Why geoengineering is a public good, even if it is bad
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Stephen Gardiner argues that geoengineering does not meet the “canonical technical definition” of a global public good, and that it is misleading to frame geoengineering as a public good. A public good is something that is nonrival and nonexcludable. Contrary to Gardiner’s claims, geoengineering meets both of these criteria. Framing geoengineering as a public good is useful because it allows commentators to draw on the existing economic, philosophical, and social scientific literature on the governance of public goods.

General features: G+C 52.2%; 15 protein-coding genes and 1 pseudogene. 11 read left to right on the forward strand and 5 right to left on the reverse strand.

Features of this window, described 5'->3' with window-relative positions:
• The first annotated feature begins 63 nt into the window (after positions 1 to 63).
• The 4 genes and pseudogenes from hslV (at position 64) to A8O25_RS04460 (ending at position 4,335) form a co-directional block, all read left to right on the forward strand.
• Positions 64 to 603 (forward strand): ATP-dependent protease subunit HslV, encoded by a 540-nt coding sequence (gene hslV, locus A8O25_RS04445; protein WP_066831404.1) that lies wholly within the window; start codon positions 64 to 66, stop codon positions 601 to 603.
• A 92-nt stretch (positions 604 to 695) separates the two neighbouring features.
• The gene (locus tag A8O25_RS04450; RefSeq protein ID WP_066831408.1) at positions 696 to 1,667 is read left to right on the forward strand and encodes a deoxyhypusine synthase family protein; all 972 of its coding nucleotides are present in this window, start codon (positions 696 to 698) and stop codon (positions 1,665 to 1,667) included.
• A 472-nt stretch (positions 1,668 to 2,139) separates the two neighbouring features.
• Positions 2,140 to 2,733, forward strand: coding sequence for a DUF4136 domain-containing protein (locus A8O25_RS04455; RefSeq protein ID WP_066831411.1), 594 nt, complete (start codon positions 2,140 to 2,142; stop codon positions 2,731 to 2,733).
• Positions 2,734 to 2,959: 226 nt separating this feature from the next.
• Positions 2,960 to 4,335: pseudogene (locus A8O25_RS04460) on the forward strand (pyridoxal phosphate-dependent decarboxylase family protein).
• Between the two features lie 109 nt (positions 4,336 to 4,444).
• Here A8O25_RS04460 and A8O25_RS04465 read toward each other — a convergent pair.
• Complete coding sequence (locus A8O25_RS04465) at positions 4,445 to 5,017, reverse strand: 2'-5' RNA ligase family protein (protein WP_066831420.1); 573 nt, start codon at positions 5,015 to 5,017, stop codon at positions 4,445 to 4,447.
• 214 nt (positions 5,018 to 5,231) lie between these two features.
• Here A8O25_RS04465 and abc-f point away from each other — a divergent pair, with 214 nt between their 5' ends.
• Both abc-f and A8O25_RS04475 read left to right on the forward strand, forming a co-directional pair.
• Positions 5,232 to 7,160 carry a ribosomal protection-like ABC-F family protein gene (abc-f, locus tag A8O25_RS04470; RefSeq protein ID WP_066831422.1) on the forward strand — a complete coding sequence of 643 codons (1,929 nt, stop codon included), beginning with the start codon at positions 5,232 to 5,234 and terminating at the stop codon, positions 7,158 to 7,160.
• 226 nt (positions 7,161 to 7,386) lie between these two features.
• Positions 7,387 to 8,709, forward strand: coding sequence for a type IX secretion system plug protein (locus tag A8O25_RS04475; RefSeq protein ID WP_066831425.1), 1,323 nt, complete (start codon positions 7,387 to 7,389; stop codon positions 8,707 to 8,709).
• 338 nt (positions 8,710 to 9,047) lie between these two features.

KeywordsPublic Good Public Choice Aerosol Optical Depth Private Good Common Pool Resource
Thanks to Scott Barrett and Daniel Morrow for helpful comments.
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